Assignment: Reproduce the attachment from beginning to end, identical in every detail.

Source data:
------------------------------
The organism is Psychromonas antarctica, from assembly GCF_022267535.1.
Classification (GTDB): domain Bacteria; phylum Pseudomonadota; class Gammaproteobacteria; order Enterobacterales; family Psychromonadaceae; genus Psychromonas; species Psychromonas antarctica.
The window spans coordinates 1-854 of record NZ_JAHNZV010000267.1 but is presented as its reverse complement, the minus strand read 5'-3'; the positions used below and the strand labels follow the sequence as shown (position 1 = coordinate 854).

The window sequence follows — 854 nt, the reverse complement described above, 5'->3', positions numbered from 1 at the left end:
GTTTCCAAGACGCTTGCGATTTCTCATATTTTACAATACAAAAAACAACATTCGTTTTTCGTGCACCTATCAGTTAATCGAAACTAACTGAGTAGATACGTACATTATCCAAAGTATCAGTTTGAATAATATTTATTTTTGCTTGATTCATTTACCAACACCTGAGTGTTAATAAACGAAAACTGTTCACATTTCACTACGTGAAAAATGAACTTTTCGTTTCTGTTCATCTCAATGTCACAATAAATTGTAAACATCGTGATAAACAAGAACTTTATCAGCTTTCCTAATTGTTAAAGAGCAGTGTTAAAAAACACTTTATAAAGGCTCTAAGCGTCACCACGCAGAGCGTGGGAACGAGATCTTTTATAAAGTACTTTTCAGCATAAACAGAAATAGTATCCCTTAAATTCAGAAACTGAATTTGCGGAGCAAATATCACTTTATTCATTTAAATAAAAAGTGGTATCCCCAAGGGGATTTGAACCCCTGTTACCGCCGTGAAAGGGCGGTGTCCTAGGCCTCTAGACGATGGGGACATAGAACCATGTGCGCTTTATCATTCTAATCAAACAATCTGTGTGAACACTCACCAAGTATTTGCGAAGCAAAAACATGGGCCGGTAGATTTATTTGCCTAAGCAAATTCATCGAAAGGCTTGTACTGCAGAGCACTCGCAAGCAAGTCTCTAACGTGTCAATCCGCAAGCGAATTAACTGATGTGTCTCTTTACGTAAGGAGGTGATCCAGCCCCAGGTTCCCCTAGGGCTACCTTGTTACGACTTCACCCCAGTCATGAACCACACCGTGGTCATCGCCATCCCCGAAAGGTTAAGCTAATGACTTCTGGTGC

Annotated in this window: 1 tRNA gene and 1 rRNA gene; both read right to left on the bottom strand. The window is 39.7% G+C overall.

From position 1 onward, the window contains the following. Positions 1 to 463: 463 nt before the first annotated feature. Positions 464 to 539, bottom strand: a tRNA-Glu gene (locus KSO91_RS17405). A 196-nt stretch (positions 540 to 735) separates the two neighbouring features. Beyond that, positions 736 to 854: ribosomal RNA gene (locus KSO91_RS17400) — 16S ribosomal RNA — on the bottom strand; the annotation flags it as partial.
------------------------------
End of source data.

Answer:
The organism is Psychromonas antarctica, from assembly GCF_022267535.1.
Classification (GTDB): domain Bacteria; phylum Pseudomonadota; class Gammaproteobacteria; order Enterobacterales; family Psychromonadaceae; genus Psychromonas; species Psychromonas antarctica.
The window spans coordinates 1-854 of record NZ_JAHNZV010000267.1 but is presented as its reverse complement, the minus strand read 5'-3'; the positions used below and the strand labels follow the sequence as shown (position 1 = coordinate 854).

The window sequence follows — 854 nt, the reverse complement described above, 5'->3', positions numbered from 1 at the left end:
GTTTCCAAGACGCTTGCGATTTCTCATATTTTACAATACAAAAAACAACATTCGTTTTTCGTGCACCTATCAGTTAATCGAAACTAACTGAGTAGATACGTACATTATCCAAAGTATCAGTTTGAATAATATTTATTTTTGCTTGATTCATTTACCAACACCTGAGTGTTAATAAACGAAAACTGTTCACATTTCACTACGTGAAAAATGAACTTTTCGTTTCTGTTCATCTCAATGTCACAATAAATTGTAAACATCGTGATAAACAAGAACTTTATCAGCTTTCCTAATTGTTAAAGAGCAGTGTTAAAAAACACTTTATAAAGGCTCTAAGCGTCACCACGCAGAGCGTGGGAACGAGATCTTTTATAAAGTACTTTTCAGCATAAACAGAAATAGTATCCCTTAAATTCAGAAACTGAATTTGCGGAGCAAATATCACTTTATTCATTTAAATAAAAAGTGGTATCCCCAAGGGGATTTGAACCCCTGTTACCGCCGTGAAAGGGCGGTGTCCTAGGCCTCTAGACGATGGGGACATAGAACCATGTGCGCTTTATCATTCTAATCAAACAATCTGTGTGAACACTCACCAAGTATTTGCGAAGCAAAAACATGGGCCGGTAGATTTATTTGCCTAAGCAAATTCATCGAAAGGCTTGTACTGCAGAGCACTCGCAAGCAAGTCTCTAACGTGTCAATCCGCAAGCGAATTAACTGATGTGTCTCTTTACGTAAGGAGGTGATCCAGCCCCAGGTTCCCCTAGGGCTACCTTGTTACGACTTCACCCCAGTCATGAACCACACCGTGGTCATCGCCATCCCCGAAAGGTTAAGCTAATGACTTCTGGTGC

Annotated in this window: 1 tRNA gene and 1 rRNA gene; both read right to left on the bottom strand. The window is 39.7% G+C overall.

From position 1 onward, the window contains the following. Positions 1 to 463: 463 nt before the first annotated feature. Positions 464 to 539, bottom strand: a tRNA-Glu gene (locus KSO91_RS17405). A 196-nt stretch (positions 540 to 735) separates the two neighbouring features. Beyond that, positions 736 to 854: ribosomal RNA gene (locus KSO91_RS17400) — 16S ribosomal RNA — on the bottom strand; the annotation flags it as partial.